Department of Linguistics University of Illinois at Urbana-Champaign

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Publications From Our Department

Publications From Our Department

Yoon, J. H. S. (2017). Lexical integrity and suspended affixation in two types of denominal predicates in Korean. Glossa: a journal of general linguistics,

Published: Thu, 11 May 2017

Central to the debate on the demarcation of morphology and syntax is the position staked out by the Lexicalist Hypothesis, which holds that morphology and syntax are distinct systems which interface with each other in a particular way. Proponents of the Lexicalist Hypothesis point to a suite of diagnostics collectively known as lexical integrity tests (Bresnan and Mchombo 1995) as evidence pointing to the fundamental difference between morphology and syntax. The tests revolve around the apparent failure of principles of phrasal syntax at the threshold of words. If morphology and syntax constitute a unified rule system, as assumed in current approaches such as Distributed Morphology, such failure is not predicted. It is surprising therefore that lexical integrity has not played a significant role in arguments for Distributed Morphology (Lieber and Scalise 2007). The purpose of this paper is to introduce two types of denominal predicates in Korean, which are distinguished by the fact that lexical integrity is observed in one but not the other type. I explore how the behaviors of the two classes of denominal predicates can be modeled using the theoretical and empirical machinery of current DM, in particular, the distinction between roots and words. While this is a welcome result, it turns out that DM predicts that more languages should behave like Korean in allowing massive violations of lexical integrity. I provide an analysis of the differences between languages like Korean that allow selective access of word-internal structure by syntactic principles and languages like English where such access is prohibited by focusing on the mechanics of Vocabulary Insertion and complex head formation. The paper concludes with the implications of the analysis of the two types of predicates in Korean for both lexicalist and DM architectures of morphology and syntax interaction.


Yoon, J. H. S. (2017). Lexical integrity and suspended affixation in two types of denominal predicates in Korean. Glossa: a journal of general linguistics, 2(1), 45. DOI:

Ozcan, A. 2017. Alternative Spaces of Young Muslim Leaders: Experimenting With Laïcité Within the French Mosque. Unsettling Colonial Modernity in Islamicate Contexts. Siavash Saffari, Roxana Akhbari, Kara Abdolmaleki and Evelyn Hamdon eds. pp 211-231.

Published: Mon, 01 May 2017

Cambridge Scholars Publishing. Unsettling Colonial Modernity in Islamicate Contexts

By focusing on colonial histories and legacies, this edited volume breaks new ground in studying modernity in Islamicate contexts. From a range of disciplinary perspectives, the authors probe ‘colonial modernity’ as a condition whose introduction into Islamicate contexts was facilitated historically by European encroachment into South Asia, the Middle East, and Northern Africa. They also analyze the various modes through which, in Europe itself, and in North America by extension, people from Islamicate contexts have been, and continue to be, otherized in the constitution and advancement of the project of modernity. The book further brings to light a multiplicity of social, political, cultural, and aesthetic modes of resistance aimed at subverting and unsettling colonial modernity in both Muslim-majority and diasporic contexts.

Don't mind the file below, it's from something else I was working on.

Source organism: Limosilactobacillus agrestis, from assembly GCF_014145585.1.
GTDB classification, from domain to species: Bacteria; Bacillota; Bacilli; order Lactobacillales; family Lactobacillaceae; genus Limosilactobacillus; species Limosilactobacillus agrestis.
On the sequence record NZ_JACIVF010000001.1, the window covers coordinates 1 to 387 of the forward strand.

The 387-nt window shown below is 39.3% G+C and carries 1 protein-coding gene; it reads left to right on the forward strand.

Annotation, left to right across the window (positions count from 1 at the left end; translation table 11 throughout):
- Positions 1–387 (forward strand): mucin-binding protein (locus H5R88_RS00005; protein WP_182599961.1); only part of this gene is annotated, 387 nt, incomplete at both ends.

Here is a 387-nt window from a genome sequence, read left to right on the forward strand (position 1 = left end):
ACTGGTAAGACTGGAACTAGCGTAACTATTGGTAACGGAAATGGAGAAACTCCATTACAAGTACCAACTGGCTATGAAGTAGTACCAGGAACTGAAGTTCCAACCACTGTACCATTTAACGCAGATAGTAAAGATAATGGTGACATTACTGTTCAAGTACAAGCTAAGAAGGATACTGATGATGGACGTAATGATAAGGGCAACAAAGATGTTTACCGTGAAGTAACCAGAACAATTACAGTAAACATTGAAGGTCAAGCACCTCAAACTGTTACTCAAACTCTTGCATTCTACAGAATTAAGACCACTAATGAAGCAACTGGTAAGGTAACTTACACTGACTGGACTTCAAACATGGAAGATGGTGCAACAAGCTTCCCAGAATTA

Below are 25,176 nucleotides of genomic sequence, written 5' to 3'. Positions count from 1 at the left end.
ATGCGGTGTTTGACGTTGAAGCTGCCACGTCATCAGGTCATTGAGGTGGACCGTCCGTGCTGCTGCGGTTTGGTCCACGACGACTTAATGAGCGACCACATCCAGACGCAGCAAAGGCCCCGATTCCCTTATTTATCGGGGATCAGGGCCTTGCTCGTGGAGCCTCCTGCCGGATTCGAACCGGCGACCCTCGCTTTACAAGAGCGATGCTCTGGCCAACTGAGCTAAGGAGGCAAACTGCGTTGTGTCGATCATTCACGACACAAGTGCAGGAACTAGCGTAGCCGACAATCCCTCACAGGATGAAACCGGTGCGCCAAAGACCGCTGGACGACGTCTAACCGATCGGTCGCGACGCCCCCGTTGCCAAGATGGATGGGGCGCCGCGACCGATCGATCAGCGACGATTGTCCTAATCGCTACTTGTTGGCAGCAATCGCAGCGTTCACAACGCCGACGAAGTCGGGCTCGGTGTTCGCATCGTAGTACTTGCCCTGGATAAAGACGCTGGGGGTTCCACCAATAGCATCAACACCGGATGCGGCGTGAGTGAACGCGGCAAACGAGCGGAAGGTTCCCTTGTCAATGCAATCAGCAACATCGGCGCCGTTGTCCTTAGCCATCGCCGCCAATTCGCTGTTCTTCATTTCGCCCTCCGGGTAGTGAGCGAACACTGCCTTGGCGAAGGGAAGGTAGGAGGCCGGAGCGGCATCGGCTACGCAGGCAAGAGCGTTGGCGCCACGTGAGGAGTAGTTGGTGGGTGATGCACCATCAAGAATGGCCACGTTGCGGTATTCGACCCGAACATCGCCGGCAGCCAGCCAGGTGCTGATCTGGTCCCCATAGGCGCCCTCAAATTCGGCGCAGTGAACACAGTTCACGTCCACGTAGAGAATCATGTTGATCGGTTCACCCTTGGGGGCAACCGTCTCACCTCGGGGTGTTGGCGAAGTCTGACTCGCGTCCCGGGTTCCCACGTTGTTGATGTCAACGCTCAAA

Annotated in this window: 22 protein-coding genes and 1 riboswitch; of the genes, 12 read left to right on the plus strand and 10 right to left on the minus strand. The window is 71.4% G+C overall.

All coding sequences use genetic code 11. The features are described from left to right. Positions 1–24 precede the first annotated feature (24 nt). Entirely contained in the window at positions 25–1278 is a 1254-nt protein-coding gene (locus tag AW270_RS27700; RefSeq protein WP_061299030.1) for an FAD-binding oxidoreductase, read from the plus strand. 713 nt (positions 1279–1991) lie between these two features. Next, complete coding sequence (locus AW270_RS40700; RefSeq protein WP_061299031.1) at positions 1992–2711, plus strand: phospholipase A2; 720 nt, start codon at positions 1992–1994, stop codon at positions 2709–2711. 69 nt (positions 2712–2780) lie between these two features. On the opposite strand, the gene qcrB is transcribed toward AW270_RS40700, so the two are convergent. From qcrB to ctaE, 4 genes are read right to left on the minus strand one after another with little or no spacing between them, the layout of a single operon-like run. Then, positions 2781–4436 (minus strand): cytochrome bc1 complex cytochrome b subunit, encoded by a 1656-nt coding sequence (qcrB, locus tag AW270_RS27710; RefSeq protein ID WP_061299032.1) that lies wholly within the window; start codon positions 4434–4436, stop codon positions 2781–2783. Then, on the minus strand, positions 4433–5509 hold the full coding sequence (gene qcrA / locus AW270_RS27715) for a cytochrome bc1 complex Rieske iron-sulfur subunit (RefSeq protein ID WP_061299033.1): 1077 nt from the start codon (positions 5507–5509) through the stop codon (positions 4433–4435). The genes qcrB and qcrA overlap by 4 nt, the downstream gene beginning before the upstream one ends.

Lasersohn, P. 2017. Subjectivity and Perspective in Truth-Theoretic Semantics. Oxford University Press.

Published: Wed, 08 Feb 2017

This book explores linguistic and philosophical issues presented by sentences expressing personal taste, such as Roller coasters are fun, or Licorice is tasty. Standard semantic theories explain the meanings of sentences by specifying the conditions under which they are true; here, Peter Lasersohn asks how we can account for sentences that are concerned with matters of opinion rather than matters of fact. He argues that a truth-theoretic semantic theory is appropriate even for sentences like these, but that for such sentences, truth and falsity must be assigned relative to perspectives, rather than absolutely. The book provides a detailed and explicit formal grammar, working out the implications of this conception of truth both for simple sentences and for reports of mental attitude. The semantic analysis is paired with a pragmatic theory explaining what it means to assert a sentence which is true or false only relativistically, and with a speculative account of the functional motivation for a relativized notion of truth.

Abunasser, Mahmoud and Elabbas Benmamoun. 2016. Quantifying lexical and Pronunciation variation between three Arabic varieties. Perspectives on Arabic Linguistics XXVII. Stuart Davis and Usama Soltan, eds. John Benjamins, 187-212

Published: Thu, 08 Dec 2016

Akkuş, Faruk and Elabbas Benmamoun. 2016. Clause Structure in Contact Contexts: The Case of Sason Arabic Perspectives on Arabic Linguistics XXVIII. Youssef Haddad and Eric Postdam, eds. John Benjamins, pp. 153-172

Published: Thu, 08 Dec 2016